RUSI in the News 10 September - 16 September


Karin von Hippel on the latest Syria Peace Deal

'There needs to be a credible threat of force to ensure that the cessation of hostilities succeed'.

Anjem Choudary jailed

'Sadly, at this point, his message is out there and it's gone beyond him in many ways, so his removal isn't going to necessarily change that picture.'

Raffaello Pantucci on Full Measure, 11 September


The full circle of reason

This diplomatic initiative is now pressing Kabul and New Delhi back together, potentially breathing new life into the strategic partnership signed five years ago. During his trip, Mr. Ghani publicly reinforced India’s new approach to Balochistan, demanding that “this violence needs to be covered.”

Shashank Joshi for the The Hindu, 16 September

In the News

The Syrian Crisis

Syrian government says it shot down two Israeli aircraft

Michael Stephens, an analyst with the Royal United Services Institute, was sceptical about the Syrian claims, saying "they couldn't do it even if they wanted to. The Russians and the Israelis came to an agreement on airspace over Syria, and so the only equipment that could shoot down an Israeli plane isn't in play," he said.

Michael Stephens, in Middle East Eye, 13 September

Syrian regime steps up airstrikes ahead of ceasefire agreed by US and Russia

“When you're a fighter on the ground in Syria I think you look at JFS and say they’re pretty nasty but at least they are helping to fight the regime,” said Dr H A Hellyer, an associate fellow at Royal United Services Institute.

HA Hellyer in The Telegraph, 10 September

Kurds reject Syrian opposition’s transition plan

“The PYD has been more ecumenical in this regard, but the KNC has long insisted on ethnic national identity as being the main underpinning of their ideas which cannot be compatible with larger opposition goals,” he added. “To this end, it is not surprising that a split has opened up; their end goals were never the same. The KNC wants an autonomous Kurdish controlled entity. They’re very clear about it.”

Michael Stephens in ARA News, 14 September

European Army

Post-Brexit summit could pave way for European army

“There are others in France in particular and to some extent Germany who would quite like to have European headquarters and a European approach to managing their own destiny and taking responsibility for our own defence,” she said. “Does that equate to a centralised European armed forces managed by its own headquarters? No. We are a long, long way from that.”

Liz Quintana in News.Au, 13 September


Children under 10 flagged for deradicalisation every day

He said: “I suspect it’s a case of people being more alert to the issue. If we have stories in the press about children as young as 13 going out to Syria and Iraq, then they become more alert to the problem. We have seen a growth in quite young people going out to fight in these places. I think we are seeing a very downward trajectory in terms of the ages of people who are participating in extremist activity.”

Raffaello Pantucci, in The Telegraph, RT, 12 September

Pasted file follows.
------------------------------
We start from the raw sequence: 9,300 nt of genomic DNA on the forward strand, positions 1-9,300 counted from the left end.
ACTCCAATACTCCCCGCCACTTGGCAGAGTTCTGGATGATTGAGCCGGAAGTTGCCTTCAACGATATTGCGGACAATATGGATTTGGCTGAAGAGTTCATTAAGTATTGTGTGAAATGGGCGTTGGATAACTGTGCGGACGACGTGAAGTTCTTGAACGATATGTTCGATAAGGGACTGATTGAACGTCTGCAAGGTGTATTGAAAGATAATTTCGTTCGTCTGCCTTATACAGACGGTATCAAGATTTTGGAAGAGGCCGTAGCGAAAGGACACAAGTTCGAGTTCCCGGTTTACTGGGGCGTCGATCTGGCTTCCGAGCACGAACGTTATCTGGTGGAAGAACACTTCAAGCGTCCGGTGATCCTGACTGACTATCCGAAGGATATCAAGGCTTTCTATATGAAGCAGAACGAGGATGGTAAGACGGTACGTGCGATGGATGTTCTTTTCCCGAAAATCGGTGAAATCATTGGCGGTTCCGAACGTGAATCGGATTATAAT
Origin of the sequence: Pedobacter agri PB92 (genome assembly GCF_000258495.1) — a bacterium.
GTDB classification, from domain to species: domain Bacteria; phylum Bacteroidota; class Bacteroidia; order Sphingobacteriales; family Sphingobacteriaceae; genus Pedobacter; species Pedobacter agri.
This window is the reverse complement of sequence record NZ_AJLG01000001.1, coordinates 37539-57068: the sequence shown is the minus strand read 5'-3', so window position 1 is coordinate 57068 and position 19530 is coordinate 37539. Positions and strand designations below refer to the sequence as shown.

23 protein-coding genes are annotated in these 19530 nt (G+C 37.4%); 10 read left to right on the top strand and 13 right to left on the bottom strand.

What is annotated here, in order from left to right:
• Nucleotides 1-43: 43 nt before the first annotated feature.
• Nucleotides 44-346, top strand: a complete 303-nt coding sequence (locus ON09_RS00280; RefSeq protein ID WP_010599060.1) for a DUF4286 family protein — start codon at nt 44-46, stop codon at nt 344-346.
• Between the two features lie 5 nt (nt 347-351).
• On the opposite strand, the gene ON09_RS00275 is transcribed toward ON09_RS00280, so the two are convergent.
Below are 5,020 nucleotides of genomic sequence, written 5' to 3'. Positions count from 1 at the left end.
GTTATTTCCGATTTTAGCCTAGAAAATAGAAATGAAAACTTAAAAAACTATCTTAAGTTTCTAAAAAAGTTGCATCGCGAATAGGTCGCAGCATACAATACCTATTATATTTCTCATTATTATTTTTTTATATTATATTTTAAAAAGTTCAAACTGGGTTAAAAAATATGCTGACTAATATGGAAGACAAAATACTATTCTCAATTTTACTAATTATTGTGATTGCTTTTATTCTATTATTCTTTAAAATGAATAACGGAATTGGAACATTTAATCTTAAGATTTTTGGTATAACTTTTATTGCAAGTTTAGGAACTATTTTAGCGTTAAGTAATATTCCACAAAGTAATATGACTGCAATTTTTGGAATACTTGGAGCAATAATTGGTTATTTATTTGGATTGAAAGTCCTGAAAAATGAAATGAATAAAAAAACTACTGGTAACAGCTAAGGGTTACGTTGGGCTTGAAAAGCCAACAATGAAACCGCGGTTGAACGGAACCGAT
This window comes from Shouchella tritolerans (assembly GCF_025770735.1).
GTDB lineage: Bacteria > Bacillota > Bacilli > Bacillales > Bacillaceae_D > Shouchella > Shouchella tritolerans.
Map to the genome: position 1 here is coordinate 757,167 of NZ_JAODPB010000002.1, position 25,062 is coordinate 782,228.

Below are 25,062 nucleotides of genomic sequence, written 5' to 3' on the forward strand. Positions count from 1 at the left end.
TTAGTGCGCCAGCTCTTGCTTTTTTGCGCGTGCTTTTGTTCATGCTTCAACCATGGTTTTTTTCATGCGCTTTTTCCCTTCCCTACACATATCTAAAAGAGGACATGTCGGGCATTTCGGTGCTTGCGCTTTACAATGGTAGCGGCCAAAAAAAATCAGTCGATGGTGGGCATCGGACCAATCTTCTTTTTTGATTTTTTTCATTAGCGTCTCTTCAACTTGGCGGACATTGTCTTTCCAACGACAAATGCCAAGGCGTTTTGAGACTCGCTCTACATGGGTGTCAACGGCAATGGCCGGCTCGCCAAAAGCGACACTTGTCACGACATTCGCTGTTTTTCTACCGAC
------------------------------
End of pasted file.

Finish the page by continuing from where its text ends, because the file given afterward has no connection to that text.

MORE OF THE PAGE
REVEALED: UFO hunters’ secret US-funded HQ... in the heart of London's Soho

Liz Quintana, director of military sciences at the Royal United Services think tank said: “Britain has maintained its interest in space and the issue of UFOs and it would not surprise me if the UK and US had an office here. Space is becoming increasingly contested and congested. Some of this is peaceful, some of it has dual use and some distinctly nefarious. Russia and China particularly are active.”

Liz Quintana in The Express, RT

Iraqi Security

Iraqi cleric claims ‘brainwashed children’ cannot be de-radicalised

Speaking at the Royal United Services Institute (RUSI) in London, Khalid Al-Mulla said that Iraqi children have been exposed to Daesh’s ideology for far too long and that “we now have no way of de-radicalising them.”

Middle East Monitor, 15 September

Iraq FM: ‘Third World War’ has begun

Clarifying his comments regarding what he believes to be a third World War, Al-Jafari explained that although “terrorism has not reached this level of violence around the world”, it was now unparalleled in its degree of totality. “We do not ask for the world’s nations to send their sons [to fight Daesh], but we do ask them to send as much support as possible”, Al-Jafari said, adding, “Iraq is fighting terrorism on behalf of, and instead of, the world’s nations.”

Middle East Eye, 14 September

Iraqi security chief blames Gulf states for cultivating rise of IS

Speaking at the Royal United Services Institute in London, Faleh al-Fayyad, Iraq's national security adviser, said that the ideologies that underpinned al-Qaeda and the Islamic State group had received support in neighbouring Arab states, and warned that "some regimes have been devoting resources to defending those ideologies. Some rich Gulf countries [have been] using the measures of their wealth to giving legitimacy to these groups," he said.

Middle East Monitor, 14 September

Lone Actor Terrorism

Behind the lone wolf

A recent report by the Royal United Services Institute (RUSI) on what it called lone-actor terrorism, drew out this point well. Its analysis highlights that in the past 15 years a very significant threat has been posed by the extreme right across Europe from those acting alone or in small groups.

Searchlight, 15 September

The North West Frontier

New battle, new players

PM Modi has rightly begun, albeit belatedly, to recognise past acts of valour by Indian soldiers in larger causes, albeit in a colonial army, like defeating Nazi Germany or Imperial Japan or countering the Pashtun mischief across a vital frontier. The 21 who died at Saragarhi thus must be treated as martyrs in defence of India. As George Santayana said: “Those who cannot remember the past are condemned to repeat it.”

KC Singh in  The Tribune, September 15

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